Little more than a month later, the London Stereoscopic Company 'issued a capital carte [de visite] of Mr. Dickens's celebrated Raven, ''Grip.'' Copies in cabinet size have also been published. The bird and its surroundings are very cleverly grouped.' Widely advertised, readers were informed that '''Grip'' stands within a rustic framework, decorated with ferns, mosses, and creeping plants, making a very pretty picture.'

When Mr. Nottage died suddenly at the Mansion House in the City of London in 1885, the very year of his Lord Mayoralty, Queen Victoria sent word that from henceforward his widow, in acknowledgement of the position and services of her  late husband, should assume the title belonging to the wife of a knight. Far from retiring exclusively into private life, Lady Nottage (née Martha Christiana Warner, 1831-1916) spent much of her energies in charitable work, as when in 1893 she organised her third ball in aid of the National Society for the Prevention of Cruelty to Children (NSPCC, founded in 1884), of which she was a member of its Central Committee.

In 1905 a dispute arose as to the fate of Dickens's Grip. Sir Henry Irving (1838-1905) , the distinguished English actor, had just died and his effects put up for sale at Christie's (15 December). Among the lots was one purporting to be Dickens's Grip; the stuffed creature was even illustrated as such in The Tatler (22 November 1905, p. 230). From her 18-room mansion in South Kensington, Lady Nottage sent word that Irving's Grip was an impostor! She told a representative of The Daily News (London, 28 November 1905, p. 9c/d) that she alone possessed the first and original Grip. '''Grip'' stands now in its original case in my library,' she said, 'just as it stood in the hall of Gadshill Place, up to the time of Dickens's death. If additional evidence were necessary, I may mention that I have just received a letter from General Kent, a mutual friend of the novelist and of my husband, in which the writer states he distinctly remembers seeing the bird at Gadshill, as far back as 1863, stuffed exactly as it is now.'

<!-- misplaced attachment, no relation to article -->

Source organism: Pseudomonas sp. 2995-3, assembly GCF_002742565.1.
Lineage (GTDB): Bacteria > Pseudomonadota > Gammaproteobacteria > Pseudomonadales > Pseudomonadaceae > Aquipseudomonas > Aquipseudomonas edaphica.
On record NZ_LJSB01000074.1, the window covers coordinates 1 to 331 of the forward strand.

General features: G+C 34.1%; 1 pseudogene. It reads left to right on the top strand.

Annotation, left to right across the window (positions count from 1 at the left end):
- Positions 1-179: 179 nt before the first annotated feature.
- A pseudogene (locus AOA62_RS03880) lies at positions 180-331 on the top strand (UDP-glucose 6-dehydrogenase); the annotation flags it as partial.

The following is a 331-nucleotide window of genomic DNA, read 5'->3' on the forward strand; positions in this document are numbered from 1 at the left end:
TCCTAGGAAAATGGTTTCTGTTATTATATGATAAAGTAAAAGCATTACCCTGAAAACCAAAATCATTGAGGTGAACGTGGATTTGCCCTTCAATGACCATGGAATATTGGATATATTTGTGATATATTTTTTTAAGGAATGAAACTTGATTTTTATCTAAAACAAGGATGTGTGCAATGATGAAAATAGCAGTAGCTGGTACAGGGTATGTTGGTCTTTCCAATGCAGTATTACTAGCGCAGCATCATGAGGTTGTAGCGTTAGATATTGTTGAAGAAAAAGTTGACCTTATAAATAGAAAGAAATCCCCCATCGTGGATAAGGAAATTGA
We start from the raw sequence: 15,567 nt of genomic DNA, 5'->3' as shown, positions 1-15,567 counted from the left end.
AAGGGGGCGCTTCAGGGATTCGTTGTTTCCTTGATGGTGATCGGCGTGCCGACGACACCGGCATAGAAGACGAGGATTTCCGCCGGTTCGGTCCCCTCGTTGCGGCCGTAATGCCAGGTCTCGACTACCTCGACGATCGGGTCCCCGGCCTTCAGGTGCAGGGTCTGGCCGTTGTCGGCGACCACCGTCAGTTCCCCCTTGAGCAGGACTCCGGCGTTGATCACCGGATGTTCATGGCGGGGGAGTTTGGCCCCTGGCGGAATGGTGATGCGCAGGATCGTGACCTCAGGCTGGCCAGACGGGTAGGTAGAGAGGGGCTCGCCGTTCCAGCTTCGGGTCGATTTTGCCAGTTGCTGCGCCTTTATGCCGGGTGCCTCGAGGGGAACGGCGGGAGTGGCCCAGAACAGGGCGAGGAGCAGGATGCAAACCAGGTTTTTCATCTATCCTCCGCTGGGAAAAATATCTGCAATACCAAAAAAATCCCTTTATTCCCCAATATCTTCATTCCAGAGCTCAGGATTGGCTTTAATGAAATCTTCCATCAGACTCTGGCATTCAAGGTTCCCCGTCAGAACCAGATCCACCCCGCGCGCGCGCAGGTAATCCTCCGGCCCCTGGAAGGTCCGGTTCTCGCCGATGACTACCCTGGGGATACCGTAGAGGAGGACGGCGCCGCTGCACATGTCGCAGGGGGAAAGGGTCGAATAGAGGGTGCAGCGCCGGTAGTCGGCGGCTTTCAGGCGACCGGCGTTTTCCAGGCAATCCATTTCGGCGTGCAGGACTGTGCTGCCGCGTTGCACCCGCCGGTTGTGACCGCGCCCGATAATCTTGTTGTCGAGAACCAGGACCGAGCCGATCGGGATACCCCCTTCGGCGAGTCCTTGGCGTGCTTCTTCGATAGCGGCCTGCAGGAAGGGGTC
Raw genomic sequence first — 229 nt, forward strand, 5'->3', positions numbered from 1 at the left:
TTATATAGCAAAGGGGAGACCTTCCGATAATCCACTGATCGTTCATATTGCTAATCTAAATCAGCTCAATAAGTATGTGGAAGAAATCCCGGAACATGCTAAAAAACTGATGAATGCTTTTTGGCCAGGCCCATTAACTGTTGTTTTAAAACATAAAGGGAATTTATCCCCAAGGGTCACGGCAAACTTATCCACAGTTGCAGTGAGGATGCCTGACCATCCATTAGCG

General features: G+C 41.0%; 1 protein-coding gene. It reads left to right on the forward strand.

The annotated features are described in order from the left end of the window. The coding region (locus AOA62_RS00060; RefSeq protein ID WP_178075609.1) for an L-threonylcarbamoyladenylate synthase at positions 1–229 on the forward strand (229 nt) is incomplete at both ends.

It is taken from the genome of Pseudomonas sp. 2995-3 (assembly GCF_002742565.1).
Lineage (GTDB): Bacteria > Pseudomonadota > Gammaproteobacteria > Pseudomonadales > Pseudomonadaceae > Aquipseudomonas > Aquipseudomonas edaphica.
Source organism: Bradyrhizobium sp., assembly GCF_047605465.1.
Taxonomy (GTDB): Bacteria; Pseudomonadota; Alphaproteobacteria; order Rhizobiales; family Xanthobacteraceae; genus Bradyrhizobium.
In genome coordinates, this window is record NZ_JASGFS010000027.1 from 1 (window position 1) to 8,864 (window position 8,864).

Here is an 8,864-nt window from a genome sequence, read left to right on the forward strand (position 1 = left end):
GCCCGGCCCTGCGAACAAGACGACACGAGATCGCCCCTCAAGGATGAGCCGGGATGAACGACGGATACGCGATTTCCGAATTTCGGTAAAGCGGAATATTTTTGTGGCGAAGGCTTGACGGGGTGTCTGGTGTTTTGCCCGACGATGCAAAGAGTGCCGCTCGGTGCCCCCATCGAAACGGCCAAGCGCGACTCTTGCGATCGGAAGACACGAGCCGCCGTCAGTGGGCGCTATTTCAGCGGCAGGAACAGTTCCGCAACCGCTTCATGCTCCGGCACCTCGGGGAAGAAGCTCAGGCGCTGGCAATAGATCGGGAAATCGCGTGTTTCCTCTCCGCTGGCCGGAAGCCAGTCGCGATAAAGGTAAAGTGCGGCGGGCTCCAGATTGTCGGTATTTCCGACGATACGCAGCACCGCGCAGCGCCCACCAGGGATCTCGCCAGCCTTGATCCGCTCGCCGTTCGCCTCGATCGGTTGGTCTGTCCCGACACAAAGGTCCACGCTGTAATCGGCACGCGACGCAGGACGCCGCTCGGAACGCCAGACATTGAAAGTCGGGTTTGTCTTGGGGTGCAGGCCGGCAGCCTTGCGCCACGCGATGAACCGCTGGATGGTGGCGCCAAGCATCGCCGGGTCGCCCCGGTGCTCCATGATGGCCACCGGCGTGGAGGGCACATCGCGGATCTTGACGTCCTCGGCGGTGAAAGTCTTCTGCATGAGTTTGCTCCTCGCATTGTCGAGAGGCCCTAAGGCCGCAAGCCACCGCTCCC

While the fate of Irving's Grip is unknown, Grip the original was eventually sold among Lady Nottage's effects by the auctioneers, Phillips, Son and Neal (17 July 1917), when he was knocked down for 78 guineas. From there his onward journey is uncertain. In 1938, at a meeting of the Bath Dickens Fellowship, the Rev. William F.D. Curtoys (1859-1948) gave a paper on Grip and his place in Barnaby Rudge, at which he displayed a stuffed raven in a glass case. He related how, while on holiday at Stratford that summer, he had discovered this Grip in a collection of antiques put up for sale at a farm near Ann Hathaway's Cottage. (Bath Weekly Chronicle and Herald, Bath, Saturday, 22 October 1938, p. 6d)

Today, Grip the original, proudly perched in his glazed rustic setting, is to be found among the treasures of the Rare Books Department of the Philadelphia Free Library in Pennsylvania. Although we have lost this remarkable bird to British shores, his place in the United State of America is just as appropriate because Barnaby Rudge's talkative raven inspired Edgar Allan Poe's chilling poem, The Raven (1845).

Once upon a midnight dreary, while I pondered, weak and weary,

Over many a quaint and curious volume of forgotten lore . . .


Captions to images


'''GRIP,'' THE RAVEN OF BARNABY RUDGE,' the carte de visite issued by The London Stereoscopic & Photographic Co. Ltd., London, 1870.


Mrs. George Swan (later Lady) Nottage dressed as the Queen of Egypt for a fancy dress ball, cabinet photograph by The London Stereoscopic & Photographic Co. Ltd., London, 1877.